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Floodplain Management Educates Virgin Islanders on Flood Risk

FEMA is teaching floodplain management to St Croix residents, (photo Submitted by FEMA)

Since hurricanes Irma and Maria devastated the U.S. Virgin Islands in 2017, the Federal Emergency Management Agency (FEMA) has focused much of its efforts on assisting with a number of projects to reduce risks and hazards against future incidents and disasters.

FEMA’s Hazard Mitigation Floodplain Management team has been hard at work helping educate and encourage Virgin Islanders not to move into flood zones.

Melissa Griffith, a FEMA USVI floodplain management specialist, works with the territory’s Department of Planning and Natural Resources (DPNR) floodplain administrator to assist residents with floodplain management and flood insurance.

Floodplain management is a community-based effort to prevent or reduce the risk of flooding, resulting in a more resilient community. Its functions include zoning, building codes awareness and enforcement. While FEMA has minimum floodplain management standards for communities participating in the National Flood Insurance Program (NFIP), adopting flood insurance helps reduce the socio-economic impact of floods. Furthermore, higher standards of floodplain management regulations will lead to safer, stronger and more resilient communities.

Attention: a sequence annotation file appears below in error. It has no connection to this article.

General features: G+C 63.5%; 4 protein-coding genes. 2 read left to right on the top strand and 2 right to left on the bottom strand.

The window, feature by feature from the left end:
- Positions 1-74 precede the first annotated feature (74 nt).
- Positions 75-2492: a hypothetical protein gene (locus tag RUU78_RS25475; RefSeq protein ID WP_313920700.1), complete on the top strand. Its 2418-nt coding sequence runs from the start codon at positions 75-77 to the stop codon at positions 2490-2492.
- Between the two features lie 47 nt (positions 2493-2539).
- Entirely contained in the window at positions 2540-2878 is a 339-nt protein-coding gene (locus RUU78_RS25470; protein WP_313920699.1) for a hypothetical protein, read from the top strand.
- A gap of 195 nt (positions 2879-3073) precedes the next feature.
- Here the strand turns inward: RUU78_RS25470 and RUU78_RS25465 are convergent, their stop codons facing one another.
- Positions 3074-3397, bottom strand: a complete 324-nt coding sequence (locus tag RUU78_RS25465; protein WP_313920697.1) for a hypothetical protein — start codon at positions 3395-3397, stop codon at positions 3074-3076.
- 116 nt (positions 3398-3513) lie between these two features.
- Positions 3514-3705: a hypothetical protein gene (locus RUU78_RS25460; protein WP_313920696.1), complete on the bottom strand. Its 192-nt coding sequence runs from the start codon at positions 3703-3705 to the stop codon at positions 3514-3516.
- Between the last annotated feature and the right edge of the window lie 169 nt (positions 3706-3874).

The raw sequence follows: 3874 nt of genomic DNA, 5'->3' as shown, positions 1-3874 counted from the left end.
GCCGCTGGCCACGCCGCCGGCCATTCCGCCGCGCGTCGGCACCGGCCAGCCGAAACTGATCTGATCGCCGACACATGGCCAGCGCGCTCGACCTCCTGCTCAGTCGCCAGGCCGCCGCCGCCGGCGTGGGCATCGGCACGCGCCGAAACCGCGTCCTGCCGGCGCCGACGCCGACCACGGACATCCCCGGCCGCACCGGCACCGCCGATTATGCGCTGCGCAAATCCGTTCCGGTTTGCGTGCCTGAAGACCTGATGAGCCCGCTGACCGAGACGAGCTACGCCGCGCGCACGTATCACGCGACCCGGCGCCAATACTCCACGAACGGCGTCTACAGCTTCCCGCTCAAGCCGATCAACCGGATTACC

“The floodplain administrator for the territory is DPNR. DPNR helps homeowners to identify their flood risk and assist them in developing flood risk reduction strategies that they can implement around their property.  They are trying to help residents understand what actions they can take today to lower their flood risk tomorrow,” said Griffith.

“We are trying to encourage property owners to get flood insurance before a disaster occurs along with educating them on how it is more beneficial than waiting for federal assistance. Most homeowners’ insurance does not cover flood damage and it takes a flood insurance policy 30 days to go into effect.  With a flood policy from the NFIP, you’re covered — up to $250,000 for your home and $100,000 for contents,” said Griffith.

According to Griffith, a major hurdle accomplished in the last five years is the update of the territory’s floodplain regulations. The regulations, not updated since 2007, were updated in February 2021. In addition, DPNR also created a Floodplain Management USVI Quick Guide for community members in the territory.

The USVI Quick Guide will help property owners, design professionals, and real estate and insurance professionals to understand why and how the U.S. Virgin Islands manages development in floodplains to protect people and property.

“Right now, we are conducting floodplain management training and educational outreach to territorial partners and the community at large so that residents can improve their knowledge about their exposure to future flood risk.” Griffith said.

To learn more about floodplain management, visit www.fema.gov/floodplain-management. To learn more about NFIP, visit www.fema.gov/flood-insurance.

FEMA will continue to work with its territorial partners to reduce risks and hazards to Virgin Islanders posed by hurricanes and other disasters. Hazard mitigation planning for the whole community will strengthen a legacy of resilience for Virgin Islanders.

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